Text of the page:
Saturday, September 19, 2020

Aneurysms: Types, Symptoms, Prevention & Treatment

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What is an Aneurysm?

The word aneurysm is derived from the Greek word “aneurusma”, which means to dilate. Most commonly located in a specific part of the brain, heart or abdomen, aneurysms are caused by a pouch or balloon in the blood vessel, which becomes filled with blood causing it to bulge. The increased amount of blood puts stress on the walls of the artery and can potentially cause it to burst. When this occurs, the blood flows into the brain, abdominal or heart cavity and can potentially cause severe hemorrhage, stroke and paralysis or death. Individuals ages 35-60 are more at risk for developing aneurysms and suffering from the results of an arterial rupture.

Types of Aneurysms

There are many types of aneurysms, however the vast majority of cases fall into the categories below:

  • Cerebral/Intracranial – Involving the arteries of the brain
  • Aortic – ccurs in the abdominal region below the spleen) and Theocratic Aortic (located in the upper chest area and affecting the heart)
  • Peripheral arterial aneurysms – occur less often. These are found behind the knees (Popliteal) and another region from the lower pelvis to upper leg (Femoral)

Because of their nature, an aneurysm may not be easy to detect. Below is an examination of each major type of aneurysm, along with common symptoms, risk factors and treatment options. Aneurysms are extremely serious in nature and immediate medical attention should be sought if one is suspected.

Cerebral Aneurysms

A cerebral aneurysm is the type most people imagine when hearing of a burst vessel. Diagnosed more in women by a ratio of 3:2, Aneurysms of the brain account for the majority of aneurysms overall.  Of those, eighty five percent of all cerebral aneurysms are isolated in the “Circle of Willis”, a network of arteries on the base of the brain that supply it with blood. The major arteries usually affected are the internal and external carotid arteries, which extend downwards into the neck. Depending on the exact location of the aneurysm as well as size, the rupture rate can vary between 1 and 12 percent of diagnosed cases per year.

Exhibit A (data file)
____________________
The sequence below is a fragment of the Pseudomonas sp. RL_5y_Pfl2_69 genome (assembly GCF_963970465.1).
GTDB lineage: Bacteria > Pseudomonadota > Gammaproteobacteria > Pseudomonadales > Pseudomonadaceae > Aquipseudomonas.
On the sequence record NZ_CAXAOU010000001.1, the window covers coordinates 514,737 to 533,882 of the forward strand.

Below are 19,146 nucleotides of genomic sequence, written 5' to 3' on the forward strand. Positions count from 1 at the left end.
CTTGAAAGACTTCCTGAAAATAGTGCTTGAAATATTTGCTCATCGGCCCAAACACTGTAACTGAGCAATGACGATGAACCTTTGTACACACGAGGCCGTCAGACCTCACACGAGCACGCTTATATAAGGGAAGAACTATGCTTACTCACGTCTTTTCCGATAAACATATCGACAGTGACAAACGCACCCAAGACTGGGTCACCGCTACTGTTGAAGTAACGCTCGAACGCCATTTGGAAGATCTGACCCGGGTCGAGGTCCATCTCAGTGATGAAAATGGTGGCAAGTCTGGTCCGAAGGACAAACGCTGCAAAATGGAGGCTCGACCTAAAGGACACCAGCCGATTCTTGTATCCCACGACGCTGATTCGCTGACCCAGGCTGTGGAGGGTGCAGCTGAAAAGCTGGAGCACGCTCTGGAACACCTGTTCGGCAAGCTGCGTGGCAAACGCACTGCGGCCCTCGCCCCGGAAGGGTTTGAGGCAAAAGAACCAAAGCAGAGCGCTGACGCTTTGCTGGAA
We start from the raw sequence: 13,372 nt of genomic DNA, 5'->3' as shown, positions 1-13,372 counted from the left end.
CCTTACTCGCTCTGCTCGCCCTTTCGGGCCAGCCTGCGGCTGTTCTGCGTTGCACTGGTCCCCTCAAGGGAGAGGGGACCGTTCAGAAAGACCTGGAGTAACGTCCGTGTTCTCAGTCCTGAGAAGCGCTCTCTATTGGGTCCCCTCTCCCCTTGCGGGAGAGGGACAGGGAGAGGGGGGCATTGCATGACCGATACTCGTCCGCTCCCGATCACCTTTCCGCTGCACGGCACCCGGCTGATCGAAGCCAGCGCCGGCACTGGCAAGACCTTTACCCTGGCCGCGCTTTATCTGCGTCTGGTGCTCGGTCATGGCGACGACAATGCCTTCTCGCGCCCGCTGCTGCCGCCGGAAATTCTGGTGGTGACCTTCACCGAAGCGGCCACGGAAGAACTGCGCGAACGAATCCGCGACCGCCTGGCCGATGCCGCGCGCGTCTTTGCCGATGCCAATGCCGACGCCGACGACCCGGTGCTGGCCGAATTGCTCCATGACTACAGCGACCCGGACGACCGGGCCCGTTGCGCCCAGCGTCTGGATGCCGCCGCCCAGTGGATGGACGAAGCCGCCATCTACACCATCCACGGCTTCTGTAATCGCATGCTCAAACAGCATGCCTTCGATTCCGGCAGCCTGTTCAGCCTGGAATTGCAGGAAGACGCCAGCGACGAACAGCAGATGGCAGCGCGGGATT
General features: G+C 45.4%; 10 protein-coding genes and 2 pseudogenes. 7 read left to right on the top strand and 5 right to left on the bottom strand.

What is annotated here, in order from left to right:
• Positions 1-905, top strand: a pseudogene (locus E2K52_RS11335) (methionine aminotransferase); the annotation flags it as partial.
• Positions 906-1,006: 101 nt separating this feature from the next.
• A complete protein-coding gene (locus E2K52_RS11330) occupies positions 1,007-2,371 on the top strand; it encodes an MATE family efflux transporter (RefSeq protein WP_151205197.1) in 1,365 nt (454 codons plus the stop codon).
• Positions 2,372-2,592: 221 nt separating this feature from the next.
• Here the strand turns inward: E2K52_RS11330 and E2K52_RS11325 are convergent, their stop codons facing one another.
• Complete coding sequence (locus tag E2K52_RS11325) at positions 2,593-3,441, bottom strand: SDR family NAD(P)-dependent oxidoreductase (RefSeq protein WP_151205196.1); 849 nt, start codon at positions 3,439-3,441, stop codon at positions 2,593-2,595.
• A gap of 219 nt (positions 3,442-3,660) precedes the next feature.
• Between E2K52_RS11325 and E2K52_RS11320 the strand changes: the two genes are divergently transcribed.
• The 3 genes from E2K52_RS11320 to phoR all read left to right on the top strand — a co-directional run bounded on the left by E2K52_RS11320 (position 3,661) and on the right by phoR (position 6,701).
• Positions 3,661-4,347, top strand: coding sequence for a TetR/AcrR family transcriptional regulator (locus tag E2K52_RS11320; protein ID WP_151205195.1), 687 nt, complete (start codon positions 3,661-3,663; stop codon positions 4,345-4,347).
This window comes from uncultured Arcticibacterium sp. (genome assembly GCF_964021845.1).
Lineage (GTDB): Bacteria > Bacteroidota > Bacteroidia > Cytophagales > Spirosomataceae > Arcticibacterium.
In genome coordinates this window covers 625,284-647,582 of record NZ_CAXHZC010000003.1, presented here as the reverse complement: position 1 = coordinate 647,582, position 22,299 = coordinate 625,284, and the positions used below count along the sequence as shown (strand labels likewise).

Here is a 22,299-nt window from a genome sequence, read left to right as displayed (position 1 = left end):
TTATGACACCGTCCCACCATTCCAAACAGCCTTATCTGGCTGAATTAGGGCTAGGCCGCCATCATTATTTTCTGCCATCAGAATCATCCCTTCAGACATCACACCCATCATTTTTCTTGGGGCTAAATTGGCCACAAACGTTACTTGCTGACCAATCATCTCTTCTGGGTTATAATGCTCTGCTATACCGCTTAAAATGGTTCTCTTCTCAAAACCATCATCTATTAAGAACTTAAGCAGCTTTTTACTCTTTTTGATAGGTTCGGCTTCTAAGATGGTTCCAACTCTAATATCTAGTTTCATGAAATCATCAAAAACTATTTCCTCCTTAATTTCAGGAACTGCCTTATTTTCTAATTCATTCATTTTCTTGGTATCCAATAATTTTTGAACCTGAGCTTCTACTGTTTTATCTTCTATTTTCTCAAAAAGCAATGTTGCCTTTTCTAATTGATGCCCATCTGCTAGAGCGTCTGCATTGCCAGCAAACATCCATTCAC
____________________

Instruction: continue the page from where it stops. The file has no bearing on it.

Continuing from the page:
Early detection of an aneurysm is critical. Knowing the symptoms of a swollen blood vessel can help mitigate the serious outcomes that result from it rupturing. However, it is often possible to go months or years with an aneurysm without being aware. A person may not become aware of a possible problem until the aneurysm becomes large enough to cause discomfort. Also, symptoms present differently depending on whether the blood vessel has burst or not. Another factor is the location of the enlarged vessel.

Unruptured Cerebral (Brain) Aneurysm Symptoms

  • Localized pain/throbbing
  • Low blood pressure
  • Feeling lightheaded
  • Numbness
  • Problems in the peripheral vision
  • Changes in balance and amount of coordination
  • Paralysis of one side of the face
  • Problems with short-term memory and concentration

Ruptured Cerebral (Brain) Aneurysm Symptoms

  • Sudden sharp or hammer-like pain in the head or behind the eyes
  • Intense headache
  • Drooping eyelids
  • Vomiting or intense nausea
  • Loss of feeling in the limbs
  • Loss of mental clarity
  • Pain in the neck
  • Loss of consciousness
  • Seizures
  • Coma

Cerebral Aneurysm Causes

An aneurysm in the brain can develop for a number of reasons. The most common causes are:

  • Trauma to the head
  • Genetically or congenitally weakness of the artery walls
  • Previous aneurysm
  • Blocked arteries (fat buildup)
  • Uncontrolled high blood pressure
  • Cancer in the head or neck
  • Congenital or genetic abnormalities of the cardiovascular system
  • Connective tissue disorders
  • Tangled arteries
  • Drug use
  • Advanced age
  • Cigarette Smoke
  • Family history of aneurysm

Video of What Causes cerebral Aneurysm

Cerebral aneurysms are normally what are considered “true aneurysms”, meaning they involve all three of the arteries layers. Cerebral aneurysms are classified in three ways:

  • Saccular or berry-like aneurysms are those that look like a small sac attached to one side of the artery. A saccular aneurysm is called berry-like if it has a berry like stem by which it is attached to the artery.
  • Fusiform aneurysms encompass the entire circumference of the artery. A blood vessel affected in this way looks like a balloon that is being blown up and is expanding equally on every side.
  • Mycotic (infectious) aneurysms are much less prevalent and is the result of an infection from another part of the body entering the artery. This manifests as a saccular aneurysm.